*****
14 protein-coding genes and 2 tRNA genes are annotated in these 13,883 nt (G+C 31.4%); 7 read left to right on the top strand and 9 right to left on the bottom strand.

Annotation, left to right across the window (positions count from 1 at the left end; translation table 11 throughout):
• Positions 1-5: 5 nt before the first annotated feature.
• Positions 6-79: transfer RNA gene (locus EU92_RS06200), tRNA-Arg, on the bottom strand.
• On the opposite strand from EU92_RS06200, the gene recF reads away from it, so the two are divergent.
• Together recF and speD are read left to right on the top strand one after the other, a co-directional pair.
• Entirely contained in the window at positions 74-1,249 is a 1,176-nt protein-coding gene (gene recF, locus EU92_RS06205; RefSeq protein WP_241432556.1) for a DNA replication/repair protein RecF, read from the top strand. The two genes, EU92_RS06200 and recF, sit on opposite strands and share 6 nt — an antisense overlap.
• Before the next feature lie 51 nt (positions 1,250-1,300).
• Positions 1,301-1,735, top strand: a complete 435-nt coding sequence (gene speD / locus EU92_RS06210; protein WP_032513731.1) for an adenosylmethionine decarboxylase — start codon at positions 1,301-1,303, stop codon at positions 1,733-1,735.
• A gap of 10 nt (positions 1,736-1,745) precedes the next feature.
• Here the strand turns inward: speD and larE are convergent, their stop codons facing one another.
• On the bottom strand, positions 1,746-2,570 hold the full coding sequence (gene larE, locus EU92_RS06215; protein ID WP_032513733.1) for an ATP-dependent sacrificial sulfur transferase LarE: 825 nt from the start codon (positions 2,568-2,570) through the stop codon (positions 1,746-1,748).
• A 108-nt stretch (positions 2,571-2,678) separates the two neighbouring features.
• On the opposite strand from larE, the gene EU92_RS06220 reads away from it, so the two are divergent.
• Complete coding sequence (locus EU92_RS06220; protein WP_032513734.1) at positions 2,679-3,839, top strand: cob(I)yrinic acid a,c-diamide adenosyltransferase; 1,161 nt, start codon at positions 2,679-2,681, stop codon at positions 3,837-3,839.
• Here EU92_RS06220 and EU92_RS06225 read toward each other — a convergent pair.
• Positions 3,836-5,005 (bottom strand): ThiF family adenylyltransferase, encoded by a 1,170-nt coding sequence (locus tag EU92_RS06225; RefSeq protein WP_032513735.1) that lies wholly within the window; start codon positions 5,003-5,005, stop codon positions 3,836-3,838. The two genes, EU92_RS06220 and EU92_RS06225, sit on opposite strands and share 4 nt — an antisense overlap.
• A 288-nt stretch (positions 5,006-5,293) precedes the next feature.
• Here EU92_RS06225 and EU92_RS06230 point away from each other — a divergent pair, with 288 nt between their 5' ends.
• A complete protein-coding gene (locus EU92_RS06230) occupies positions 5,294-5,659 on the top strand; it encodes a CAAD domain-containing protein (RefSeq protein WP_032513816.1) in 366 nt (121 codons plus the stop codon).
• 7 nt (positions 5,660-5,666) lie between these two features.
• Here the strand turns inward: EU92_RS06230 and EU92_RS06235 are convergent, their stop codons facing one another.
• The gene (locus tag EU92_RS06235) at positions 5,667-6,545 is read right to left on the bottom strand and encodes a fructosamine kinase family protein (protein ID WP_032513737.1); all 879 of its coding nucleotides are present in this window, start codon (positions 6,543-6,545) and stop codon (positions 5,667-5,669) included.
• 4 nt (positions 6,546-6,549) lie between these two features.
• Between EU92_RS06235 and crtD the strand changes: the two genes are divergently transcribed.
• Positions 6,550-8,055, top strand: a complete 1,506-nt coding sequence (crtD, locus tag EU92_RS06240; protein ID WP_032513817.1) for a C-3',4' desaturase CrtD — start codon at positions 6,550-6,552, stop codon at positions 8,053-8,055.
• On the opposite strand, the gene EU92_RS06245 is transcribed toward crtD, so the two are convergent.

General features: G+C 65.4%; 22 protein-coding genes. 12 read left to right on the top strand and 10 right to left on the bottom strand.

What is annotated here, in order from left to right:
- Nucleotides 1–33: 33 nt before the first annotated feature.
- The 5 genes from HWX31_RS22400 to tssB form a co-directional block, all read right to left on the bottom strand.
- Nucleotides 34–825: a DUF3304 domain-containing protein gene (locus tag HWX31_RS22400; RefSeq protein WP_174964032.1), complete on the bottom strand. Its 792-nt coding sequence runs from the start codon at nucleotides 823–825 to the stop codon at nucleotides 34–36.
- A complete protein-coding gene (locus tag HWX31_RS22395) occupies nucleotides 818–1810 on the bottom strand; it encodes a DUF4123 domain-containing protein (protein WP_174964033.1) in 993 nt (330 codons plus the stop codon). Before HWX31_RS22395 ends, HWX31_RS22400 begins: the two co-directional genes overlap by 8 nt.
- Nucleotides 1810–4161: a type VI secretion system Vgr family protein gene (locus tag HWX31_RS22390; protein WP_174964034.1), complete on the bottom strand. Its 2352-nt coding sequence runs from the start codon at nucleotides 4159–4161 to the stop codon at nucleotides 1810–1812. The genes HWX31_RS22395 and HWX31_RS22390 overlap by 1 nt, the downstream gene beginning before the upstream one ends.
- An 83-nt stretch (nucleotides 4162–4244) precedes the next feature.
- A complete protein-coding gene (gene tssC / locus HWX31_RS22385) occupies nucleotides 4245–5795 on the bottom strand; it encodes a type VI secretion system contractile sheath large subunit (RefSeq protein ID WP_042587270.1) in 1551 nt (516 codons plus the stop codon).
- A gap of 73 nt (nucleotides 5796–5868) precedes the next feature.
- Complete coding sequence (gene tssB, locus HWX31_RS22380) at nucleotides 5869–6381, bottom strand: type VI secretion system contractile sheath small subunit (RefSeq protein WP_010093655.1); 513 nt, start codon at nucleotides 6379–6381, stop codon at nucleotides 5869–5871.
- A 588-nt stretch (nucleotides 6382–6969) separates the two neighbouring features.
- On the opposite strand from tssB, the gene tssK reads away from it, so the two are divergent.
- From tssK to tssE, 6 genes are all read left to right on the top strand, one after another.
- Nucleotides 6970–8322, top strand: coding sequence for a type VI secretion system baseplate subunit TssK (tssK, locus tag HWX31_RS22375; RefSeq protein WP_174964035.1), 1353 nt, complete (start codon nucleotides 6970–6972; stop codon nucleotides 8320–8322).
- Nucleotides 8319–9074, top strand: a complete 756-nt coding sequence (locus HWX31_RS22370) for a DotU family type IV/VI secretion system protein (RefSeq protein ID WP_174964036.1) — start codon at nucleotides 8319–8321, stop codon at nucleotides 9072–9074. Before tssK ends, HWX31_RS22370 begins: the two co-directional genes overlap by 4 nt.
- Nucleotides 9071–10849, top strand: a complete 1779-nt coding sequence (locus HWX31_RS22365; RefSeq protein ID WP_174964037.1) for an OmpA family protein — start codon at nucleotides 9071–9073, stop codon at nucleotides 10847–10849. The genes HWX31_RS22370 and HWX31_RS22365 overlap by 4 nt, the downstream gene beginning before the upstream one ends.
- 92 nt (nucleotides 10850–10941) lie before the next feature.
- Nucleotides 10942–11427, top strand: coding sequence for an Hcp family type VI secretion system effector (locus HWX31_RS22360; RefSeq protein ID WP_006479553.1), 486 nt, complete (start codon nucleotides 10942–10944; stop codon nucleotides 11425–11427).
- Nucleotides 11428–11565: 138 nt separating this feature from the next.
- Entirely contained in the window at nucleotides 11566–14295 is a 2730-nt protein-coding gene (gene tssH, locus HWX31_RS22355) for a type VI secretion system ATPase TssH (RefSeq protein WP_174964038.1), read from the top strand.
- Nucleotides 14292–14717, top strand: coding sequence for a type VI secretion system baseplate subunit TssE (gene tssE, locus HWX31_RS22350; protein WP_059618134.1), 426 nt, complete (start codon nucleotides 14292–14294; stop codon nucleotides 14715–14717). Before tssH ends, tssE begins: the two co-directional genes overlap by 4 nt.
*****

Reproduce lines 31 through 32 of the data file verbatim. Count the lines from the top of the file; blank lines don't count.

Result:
- The 5 genes from HWX31_RS22400 to tssB form a co-directional block, all read right to left on the bottom strand.
- Nucleotides 34–825: a DUF3304 domain-containing protein gene (locus tag HWX31_RS22400; RefSeq protein WP_174964032.1), complete on the bottom strand. Its 792-nt coding sequence runs from the start codon at nucleotides 823–825 to the stop codon at nucleotides 34–36.